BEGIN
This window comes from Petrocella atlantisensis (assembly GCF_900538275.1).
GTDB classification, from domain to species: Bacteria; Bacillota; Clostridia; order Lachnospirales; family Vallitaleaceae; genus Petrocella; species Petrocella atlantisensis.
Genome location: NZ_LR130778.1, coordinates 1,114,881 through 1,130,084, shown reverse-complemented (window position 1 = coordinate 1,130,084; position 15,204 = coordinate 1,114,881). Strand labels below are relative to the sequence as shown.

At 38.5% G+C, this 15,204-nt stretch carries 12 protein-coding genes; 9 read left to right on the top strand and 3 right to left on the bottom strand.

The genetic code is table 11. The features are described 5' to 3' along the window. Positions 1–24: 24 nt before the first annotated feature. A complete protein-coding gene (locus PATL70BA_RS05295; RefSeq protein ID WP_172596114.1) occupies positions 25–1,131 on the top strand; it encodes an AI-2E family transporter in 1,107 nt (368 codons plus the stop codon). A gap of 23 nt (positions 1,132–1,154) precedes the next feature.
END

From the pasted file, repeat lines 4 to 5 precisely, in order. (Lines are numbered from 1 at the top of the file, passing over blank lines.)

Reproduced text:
At 38.5% G+C, this 15,204-nt stretch carries 12 protein-coding genes; 9 read left to right on the top strand and 3 right to left on the bottom strand.

The genetic code is table 11. The features are described 5' to 3' along the window. Positions 1–24: 24 nt before the first annotated feature. A complete protein-coding gene (locus PATL70BA_RS05295; RefSeq protein ID WP_172596114.1) occupies positions 25–1,131 on the top strand; it encodes an AI-2E family transporter in 1,107 nt (368 codons plus the stop codon). A gap of 23 nt (positions 1,132–1,154) precedes the next feature.